* [new branch] gh-pages -> gh-pages

Because this repository is the special repository, GitHub doesn't treat the gh-pages branch here as being special. So I need to manually specify the gh-pages branch to serve the site root.

The problem is, now I cannot update the gh-pages branch. I need to read Docusaurus' source code in lib/deploy.ts and see how they manage to make yarn deploy work. Looking at the log output, it seems that Docusaurus clones the gh-pages branch to a temporary location, deletes everything, overwrites the content with new files, and then pushes the changes back to the remote branch.

How GitHub Pages really worksโ€‹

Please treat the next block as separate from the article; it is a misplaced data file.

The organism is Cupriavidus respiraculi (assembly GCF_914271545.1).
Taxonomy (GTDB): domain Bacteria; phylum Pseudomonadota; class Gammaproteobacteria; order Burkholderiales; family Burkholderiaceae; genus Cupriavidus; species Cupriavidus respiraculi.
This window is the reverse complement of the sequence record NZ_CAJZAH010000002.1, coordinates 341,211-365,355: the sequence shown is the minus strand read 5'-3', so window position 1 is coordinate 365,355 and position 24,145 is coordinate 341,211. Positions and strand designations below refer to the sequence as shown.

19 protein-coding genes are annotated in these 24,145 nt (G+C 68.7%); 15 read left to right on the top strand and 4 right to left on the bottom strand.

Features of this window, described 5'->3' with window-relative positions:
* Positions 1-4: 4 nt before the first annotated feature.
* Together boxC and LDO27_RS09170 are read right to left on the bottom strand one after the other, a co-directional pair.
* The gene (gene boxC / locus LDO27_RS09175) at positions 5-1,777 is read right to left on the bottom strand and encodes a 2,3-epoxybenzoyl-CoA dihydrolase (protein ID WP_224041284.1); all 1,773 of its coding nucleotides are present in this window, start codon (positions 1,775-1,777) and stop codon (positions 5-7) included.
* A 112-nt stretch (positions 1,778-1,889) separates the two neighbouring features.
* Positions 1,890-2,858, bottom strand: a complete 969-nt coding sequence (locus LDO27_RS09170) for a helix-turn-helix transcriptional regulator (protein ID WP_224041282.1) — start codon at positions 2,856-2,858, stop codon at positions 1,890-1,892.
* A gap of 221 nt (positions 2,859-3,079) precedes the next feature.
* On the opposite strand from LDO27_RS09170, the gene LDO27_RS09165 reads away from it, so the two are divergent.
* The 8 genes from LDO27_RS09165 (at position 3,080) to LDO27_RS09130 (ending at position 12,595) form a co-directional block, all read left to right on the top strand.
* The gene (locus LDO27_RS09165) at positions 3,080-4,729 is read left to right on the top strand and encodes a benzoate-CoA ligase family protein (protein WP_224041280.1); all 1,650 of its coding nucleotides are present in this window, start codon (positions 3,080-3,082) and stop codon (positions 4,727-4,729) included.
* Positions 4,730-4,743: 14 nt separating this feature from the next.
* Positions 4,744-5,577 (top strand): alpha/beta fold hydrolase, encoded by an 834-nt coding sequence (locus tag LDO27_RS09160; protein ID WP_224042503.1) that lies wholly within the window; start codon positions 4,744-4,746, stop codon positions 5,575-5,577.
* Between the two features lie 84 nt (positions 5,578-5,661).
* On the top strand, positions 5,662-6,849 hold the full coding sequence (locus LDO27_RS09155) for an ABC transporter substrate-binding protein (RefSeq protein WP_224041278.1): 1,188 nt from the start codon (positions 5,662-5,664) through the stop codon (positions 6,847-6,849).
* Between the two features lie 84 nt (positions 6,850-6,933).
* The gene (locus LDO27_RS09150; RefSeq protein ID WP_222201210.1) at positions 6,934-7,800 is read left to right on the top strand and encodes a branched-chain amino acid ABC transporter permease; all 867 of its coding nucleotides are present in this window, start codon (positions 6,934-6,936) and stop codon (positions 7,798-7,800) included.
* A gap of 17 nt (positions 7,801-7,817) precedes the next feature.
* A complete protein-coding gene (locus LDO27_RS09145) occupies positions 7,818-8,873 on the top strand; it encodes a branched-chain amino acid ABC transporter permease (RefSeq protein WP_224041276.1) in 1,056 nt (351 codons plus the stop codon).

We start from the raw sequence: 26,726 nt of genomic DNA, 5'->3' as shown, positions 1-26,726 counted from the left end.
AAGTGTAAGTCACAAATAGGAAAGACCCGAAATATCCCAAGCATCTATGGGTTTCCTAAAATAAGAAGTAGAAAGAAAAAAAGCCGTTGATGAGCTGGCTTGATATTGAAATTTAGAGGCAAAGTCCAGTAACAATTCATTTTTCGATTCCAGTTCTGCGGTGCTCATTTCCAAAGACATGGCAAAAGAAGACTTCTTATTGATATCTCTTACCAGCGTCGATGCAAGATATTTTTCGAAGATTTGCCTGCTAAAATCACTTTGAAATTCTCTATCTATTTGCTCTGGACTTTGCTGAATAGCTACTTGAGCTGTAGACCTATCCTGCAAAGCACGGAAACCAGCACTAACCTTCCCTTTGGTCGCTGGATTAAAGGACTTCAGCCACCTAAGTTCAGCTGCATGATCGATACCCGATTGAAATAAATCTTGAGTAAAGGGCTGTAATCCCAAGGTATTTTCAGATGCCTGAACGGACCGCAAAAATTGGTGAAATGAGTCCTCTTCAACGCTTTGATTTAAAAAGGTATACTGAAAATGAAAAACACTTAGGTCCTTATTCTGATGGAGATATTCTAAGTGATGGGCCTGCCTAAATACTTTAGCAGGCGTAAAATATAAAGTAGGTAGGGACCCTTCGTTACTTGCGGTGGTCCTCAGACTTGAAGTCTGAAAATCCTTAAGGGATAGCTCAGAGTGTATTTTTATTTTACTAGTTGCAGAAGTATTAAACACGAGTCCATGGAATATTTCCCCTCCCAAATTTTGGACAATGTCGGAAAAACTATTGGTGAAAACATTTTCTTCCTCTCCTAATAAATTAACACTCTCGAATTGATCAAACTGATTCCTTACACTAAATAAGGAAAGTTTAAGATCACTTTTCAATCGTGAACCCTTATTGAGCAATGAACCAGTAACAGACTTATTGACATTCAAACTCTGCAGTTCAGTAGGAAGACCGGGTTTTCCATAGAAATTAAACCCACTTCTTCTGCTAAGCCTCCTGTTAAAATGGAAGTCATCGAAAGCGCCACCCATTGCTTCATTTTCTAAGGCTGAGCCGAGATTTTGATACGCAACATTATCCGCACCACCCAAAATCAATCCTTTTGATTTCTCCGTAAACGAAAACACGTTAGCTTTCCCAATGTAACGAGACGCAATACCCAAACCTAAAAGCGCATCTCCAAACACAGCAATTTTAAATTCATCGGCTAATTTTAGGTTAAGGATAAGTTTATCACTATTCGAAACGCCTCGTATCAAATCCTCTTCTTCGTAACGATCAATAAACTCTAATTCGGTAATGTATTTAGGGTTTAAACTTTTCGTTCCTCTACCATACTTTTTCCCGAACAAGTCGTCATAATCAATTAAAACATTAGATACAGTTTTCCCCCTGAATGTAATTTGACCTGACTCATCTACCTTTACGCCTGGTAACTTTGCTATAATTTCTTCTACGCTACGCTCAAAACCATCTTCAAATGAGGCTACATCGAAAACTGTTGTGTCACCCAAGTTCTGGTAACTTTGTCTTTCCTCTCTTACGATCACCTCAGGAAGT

I'm not 100% sure how it works.

Docusaurus mentions that GitHub will run the generated files through Jekyll, so a .nojekyll file is added to each directory, to prevent the removal of files whose names have a leading _ (underscore).

I've also tried messing around with the designated repository, renaming index.html and adding, but the Docusaurus site is still being served (a "page not found" message can be seen upon initial loading, but then disappears after a split second).

Since this is a static site, index.php is not served (at all).

Serving GitHub Pages from a subdirectoryโ€‹

We can actually use a single branch for both the source code and generated content -- GitHub allows us to specify the /docs subdirectory as the content location. However, this is not easily adaptable to Docusaurus, where docs stores Markdown files, and the generated content is actually in build.